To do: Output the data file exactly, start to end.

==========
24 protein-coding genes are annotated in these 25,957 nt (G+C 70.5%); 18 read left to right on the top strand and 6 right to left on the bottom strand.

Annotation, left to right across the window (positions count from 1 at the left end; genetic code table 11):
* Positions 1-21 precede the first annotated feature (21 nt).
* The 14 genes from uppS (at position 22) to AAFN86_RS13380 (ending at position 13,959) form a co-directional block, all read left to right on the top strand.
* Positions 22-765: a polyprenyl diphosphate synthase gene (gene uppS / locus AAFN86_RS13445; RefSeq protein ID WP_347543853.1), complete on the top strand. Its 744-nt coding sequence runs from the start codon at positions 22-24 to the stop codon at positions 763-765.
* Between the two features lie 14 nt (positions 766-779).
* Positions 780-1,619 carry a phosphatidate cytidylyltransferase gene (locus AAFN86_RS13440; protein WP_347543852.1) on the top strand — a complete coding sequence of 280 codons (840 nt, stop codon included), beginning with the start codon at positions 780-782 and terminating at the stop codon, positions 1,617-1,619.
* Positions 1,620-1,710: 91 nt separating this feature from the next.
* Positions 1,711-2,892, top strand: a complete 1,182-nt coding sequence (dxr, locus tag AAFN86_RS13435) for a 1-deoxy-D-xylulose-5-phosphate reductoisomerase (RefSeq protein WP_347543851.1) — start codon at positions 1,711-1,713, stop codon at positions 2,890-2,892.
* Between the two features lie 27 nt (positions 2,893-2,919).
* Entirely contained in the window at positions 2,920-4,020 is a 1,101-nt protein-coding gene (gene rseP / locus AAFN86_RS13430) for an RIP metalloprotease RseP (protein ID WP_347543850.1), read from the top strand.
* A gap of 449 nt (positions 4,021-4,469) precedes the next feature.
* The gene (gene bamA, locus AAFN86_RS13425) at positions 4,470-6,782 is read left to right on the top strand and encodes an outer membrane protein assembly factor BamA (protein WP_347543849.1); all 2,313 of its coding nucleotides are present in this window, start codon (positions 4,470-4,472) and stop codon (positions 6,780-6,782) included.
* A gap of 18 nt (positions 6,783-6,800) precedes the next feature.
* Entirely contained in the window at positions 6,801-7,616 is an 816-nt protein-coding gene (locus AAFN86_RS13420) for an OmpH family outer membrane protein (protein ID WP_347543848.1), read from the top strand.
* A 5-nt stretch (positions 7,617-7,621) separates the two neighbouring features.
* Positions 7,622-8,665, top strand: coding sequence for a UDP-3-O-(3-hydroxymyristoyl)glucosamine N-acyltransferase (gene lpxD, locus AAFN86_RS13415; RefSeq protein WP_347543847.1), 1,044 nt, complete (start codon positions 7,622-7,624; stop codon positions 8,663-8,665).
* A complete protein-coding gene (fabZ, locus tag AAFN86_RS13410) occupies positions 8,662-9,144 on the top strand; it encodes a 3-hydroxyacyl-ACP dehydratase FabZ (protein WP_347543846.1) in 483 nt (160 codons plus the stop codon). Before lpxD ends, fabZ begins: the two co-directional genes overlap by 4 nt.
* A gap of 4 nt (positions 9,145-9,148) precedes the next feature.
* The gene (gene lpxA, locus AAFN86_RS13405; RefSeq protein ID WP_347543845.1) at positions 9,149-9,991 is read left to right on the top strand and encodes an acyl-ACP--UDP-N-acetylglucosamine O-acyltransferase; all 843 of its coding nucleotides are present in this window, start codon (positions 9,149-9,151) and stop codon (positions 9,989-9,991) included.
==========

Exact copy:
24 protein-coding genes are annotated in these 25,957 nt (G+C 70.5%); 18 read left to right on the top strand and 6 right to left on the bottom strand.

Annotation, left to right across the window (positions count from 1 at the left end; genetic code table 11):
* Positions 1-21 precede the first annotated feature (21 nt).
* The 14 genes from uppS (at position 22) to AAFN86_RS13380 (ending at position 13,959) form a co-directional block, all read left to right on the top strand.
* Positions 22-765: a polyprenyl diphosphate synthase gene (gene uppS / locus AAFN86_RS13445; RefSeq protein ID WP_347543853.1), complete on the top strand. Its 744-nt coding sequence runs from the start codon at positions 22-24 to the stop codon at positions 763-765.
* Between the two features lie 14 nt (positions 766-779).
* Positions 780-1,619 carry a phosphatidate cytidylyltransferase gene (locus AAFN86_RS13440; protein WP_347543852.1) on the top strand — a complete coding sequence of 280 codons (840 nt, stop codon included), beginning with the start codon at positions 780-782 and terminating at the stop codon, positions 1,617-1,619.
* Positions 1,620-1,710: 91 nt separating this feature from the next.
* Positions 1,711-2,892, top strand: a complete 1,182-nt coding sequence (dxr, locus tag AAFN86_RS13435) for a 1-deoxy-D-xylulose-5-phosphate reductoisomerase (RefSeq protein WP_347543851.1) — start codon at positions 1,711-1,713, stop codon at positions 2,890-2,892.
* Between the two features lie 27 nt (positions 2,893-2,919).
* Entirely contained in the window at positions 2,920-4,020 is a 1,101-nt protein-coding gene (gene rseP / locus AAFN86_RS13430) for an RIP metalloprotease RseP (protein ID WP_347543850.1), read from the top strand.
* A gap of 449 nt (positions 4,021-4,469) precedes the next feature.
* The gene (gene bamA, locus AAFN86_RS13425) at positions 4,470-6,782 is read left to right on the top strand and encodes an outer membrane protein assembly factor BamA (protein WP_347543849.1); all 2,313 of its coding nucleotides are present in this window, start codon (positions 4,470-4,472) and stop codon (positions 6,780-6,782) included.
* A gap of 18 nt (positions 6,783-6,800) precedes the next feature.
* Entirely contained in the window at positions 6,801-7,616 is an 816-nt protein-coding gene (locus AAFN86_RS13420) for an OmpH family outer membrane protein (protein ID WP_347543848.1), read from the top strand.
* A 5-nt stretch (positions 7,617-7,621) separates the two neighbouring features.
* Positions 7,622-8,665, top strand: coding sequence for a UDP-3-O-(3-hydroxymyristoyl)glucosamine N-acyltransferase (gene lpxD, locus AAFN86_RS13415; RefSeq protein WP_347543847.1), 1,044 nt, complete (start codon positions 7,622-7,624; stop codon positions 8,663-8,665).
* A complete protein-coding gene (fabZ, locus tag AAFN86_RS13410) occupies positions 8,662-9,144 on the top strand; it encodes a 3-hydroxyacyl-ACP dehydratase FabZ (protein WP_347543846.1) in 483 nt (160 codons plus the stop codon). Before lpxD ends, fabZ begins: the two co-directional genes overlap by 4 nt.
* A gap of 4 nt (positions 9,145-9,148) precedes the next feature.
* The gene (gene lpxA, locus AAFN86_RS13405; RefSeq protein ID WP_347543845.1) at positions 9,149-9,991 is read left to right on the top strand and encodes an acyl-ACP--UDP-N-acetylglucosamine O-acyltransferase; all 843 of its coding nucleotides are present in this window, start codon (positions 9,149-9,151) and stop codon (positions 9,989-9,991) included.